ADMISSIONS OFFICE OFFERS VIRTUAL INTERVIEWS – Using a webcam, a microphone and the Internet, some students applying to Wake Forest University can now sit in their living rooms at home and have a “face-to-face” conversation with an admissions counselor at the university.  Wake Forest began offering virtual interviews on a limited basis to early decision applicants in October, and about 30 students have chosen the new option. In December, virtual interviews are available to other applicants. “While a personal visit is the first choice, the virtual interview is an innovative way to use technology to connect individually with those who, because of financial or other reasons, cannot come to campus,” said Martha Allman, director of admissions at Wake Forest. “This combines Wake Forest’s historic commitment to personal attention with our emphasis on technological innovation.” Wake Forest began strongly recommending personal interviews for all applicants in May, after it became the first top 30 national university to drop the SAT/ACT requirement for undergraduate admissions.

Contact: Cheryl Walker, or 336-758-5237.

WFU LAW SCHOOL LAUNCHES INNOCENCE AND JUSTICE CLINIC The Wake Forest University School of Law is introducing a new Innocence and Justice Clinic.  Beginning in the spring semester of 2009, students will examine the legal, scientific, cultural and psychological causes of wrongful convictions. Students will then apply this knowledge to actual cases by reviewing and investigating claims of innocence by inmates and, where appropriate, pursue legal avenues for exoneration and release from prison.  In addition to the creation of the Innocence and Justice Clinic, the student-run Innocence Project has been made a formal student organization. The Innocence Project will explore joint projects with The Darryl Hunt Project for Freedom and Justice to focus on educating the public about wrongful convictions, protesting executions and injustices in the system and supporting families of those incarcerated, among others.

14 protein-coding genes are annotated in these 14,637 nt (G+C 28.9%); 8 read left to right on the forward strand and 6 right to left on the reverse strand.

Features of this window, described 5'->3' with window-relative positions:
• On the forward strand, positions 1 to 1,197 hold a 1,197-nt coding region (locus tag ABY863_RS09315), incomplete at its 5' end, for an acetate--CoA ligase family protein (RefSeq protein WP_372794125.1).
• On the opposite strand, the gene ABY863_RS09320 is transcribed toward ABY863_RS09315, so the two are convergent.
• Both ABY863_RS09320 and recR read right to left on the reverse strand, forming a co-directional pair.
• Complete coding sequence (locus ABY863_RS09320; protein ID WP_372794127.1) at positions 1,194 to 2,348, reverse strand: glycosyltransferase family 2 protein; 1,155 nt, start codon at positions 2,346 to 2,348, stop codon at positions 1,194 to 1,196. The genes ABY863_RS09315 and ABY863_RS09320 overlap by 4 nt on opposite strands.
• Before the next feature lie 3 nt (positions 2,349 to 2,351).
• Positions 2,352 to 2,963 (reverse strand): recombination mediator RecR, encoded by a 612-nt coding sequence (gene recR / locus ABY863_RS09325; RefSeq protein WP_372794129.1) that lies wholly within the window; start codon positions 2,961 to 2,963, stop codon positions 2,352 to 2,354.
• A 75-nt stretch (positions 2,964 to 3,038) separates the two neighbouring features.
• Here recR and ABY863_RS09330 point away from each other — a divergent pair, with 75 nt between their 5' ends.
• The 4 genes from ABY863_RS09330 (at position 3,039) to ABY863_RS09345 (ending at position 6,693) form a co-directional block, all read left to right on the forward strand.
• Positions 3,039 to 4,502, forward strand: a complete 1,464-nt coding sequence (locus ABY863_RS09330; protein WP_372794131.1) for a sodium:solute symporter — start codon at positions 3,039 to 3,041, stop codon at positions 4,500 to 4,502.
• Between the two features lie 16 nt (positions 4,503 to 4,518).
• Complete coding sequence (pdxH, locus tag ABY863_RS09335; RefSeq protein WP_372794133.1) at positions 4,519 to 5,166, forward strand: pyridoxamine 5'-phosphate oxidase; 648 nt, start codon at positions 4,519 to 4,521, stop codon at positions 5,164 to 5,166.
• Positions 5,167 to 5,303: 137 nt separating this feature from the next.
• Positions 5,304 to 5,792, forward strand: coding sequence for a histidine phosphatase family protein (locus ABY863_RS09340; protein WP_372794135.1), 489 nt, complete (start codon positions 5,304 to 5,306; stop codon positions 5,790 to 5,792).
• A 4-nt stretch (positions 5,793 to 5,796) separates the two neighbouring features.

Contact: Lisa Snedeker, or (336)758-5719.

Note to editors: The Wake Forest University News Service will be closed Dec. 22 through 26, while the university is closed for the holidays. The News Service will reopen at 8:30 a.m. Dec. 29.  For urgent matters while the News Service is closed, news outlets may call the News Service main number at (336) 758-5237. A voice mail message will provide instructions on contacting a staff member.